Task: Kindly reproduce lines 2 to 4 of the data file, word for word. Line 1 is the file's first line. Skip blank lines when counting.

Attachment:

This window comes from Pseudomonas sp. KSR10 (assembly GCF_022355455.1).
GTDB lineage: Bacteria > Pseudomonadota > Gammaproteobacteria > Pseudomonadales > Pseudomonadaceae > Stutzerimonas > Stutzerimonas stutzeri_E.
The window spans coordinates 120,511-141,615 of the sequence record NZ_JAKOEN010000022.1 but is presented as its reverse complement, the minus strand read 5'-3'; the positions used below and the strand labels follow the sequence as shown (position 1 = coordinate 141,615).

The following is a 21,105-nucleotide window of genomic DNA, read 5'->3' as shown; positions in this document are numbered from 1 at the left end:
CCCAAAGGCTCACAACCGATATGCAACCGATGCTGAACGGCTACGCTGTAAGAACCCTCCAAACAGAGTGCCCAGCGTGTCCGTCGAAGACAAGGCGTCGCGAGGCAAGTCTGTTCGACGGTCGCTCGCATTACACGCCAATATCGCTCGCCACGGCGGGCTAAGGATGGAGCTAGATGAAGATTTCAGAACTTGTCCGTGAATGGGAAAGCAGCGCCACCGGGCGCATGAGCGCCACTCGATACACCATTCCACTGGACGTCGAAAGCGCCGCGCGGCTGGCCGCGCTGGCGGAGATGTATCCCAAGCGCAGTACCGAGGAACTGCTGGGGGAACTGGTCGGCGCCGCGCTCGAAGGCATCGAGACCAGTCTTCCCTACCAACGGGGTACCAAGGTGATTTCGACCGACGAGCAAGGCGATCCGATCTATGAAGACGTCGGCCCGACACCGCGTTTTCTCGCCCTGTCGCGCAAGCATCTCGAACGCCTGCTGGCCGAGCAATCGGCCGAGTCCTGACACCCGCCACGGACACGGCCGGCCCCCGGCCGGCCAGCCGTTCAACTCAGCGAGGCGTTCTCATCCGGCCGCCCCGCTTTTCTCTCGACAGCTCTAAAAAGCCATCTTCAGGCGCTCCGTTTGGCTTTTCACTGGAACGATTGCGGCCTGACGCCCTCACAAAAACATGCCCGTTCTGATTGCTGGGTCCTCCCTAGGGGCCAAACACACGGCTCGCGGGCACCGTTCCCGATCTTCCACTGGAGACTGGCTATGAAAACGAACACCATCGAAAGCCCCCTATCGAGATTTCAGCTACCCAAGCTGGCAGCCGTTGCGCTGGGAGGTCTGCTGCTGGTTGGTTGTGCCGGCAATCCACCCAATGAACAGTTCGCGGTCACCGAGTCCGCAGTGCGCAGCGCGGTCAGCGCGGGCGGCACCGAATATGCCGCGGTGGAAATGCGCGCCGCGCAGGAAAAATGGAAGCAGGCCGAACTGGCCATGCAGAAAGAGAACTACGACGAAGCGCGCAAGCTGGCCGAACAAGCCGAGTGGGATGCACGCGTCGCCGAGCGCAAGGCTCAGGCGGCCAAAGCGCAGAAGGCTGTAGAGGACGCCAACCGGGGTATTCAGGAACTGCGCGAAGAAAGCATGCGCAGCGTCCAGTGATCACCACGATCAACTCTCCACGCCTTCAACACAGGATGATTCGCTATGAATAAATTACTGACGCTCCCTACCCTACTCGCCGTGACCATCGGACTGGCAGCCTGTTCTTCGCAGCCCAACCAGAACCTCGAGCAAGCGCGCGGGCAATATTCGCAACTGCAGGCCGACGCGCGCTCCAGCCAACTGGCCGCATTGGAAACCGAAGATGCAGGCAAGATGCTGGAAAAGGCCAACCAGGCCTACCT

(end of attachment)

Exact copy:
GTDB lineage: Bacteria > Pseudomonadota > Gammaproteobacteria > Pseudomonadales > Pseudomonadaceae > Stutzerimonas > Stutzerimonas stutzeri_E.
The window spans coordinates 120,511-141,615 of the sequence record NZ_JAKOEN010000022.1 but is presented as its reverse complement, the minus strand read 5'-3'; the positions used below and the strand labels follow the sequence as shown (position 1 = coordinate 141,615).

The following is a 21,105-nucleotide window of genomic DNA, read 5'->3' as shown; positions in this document are numbered from 1 at the left end: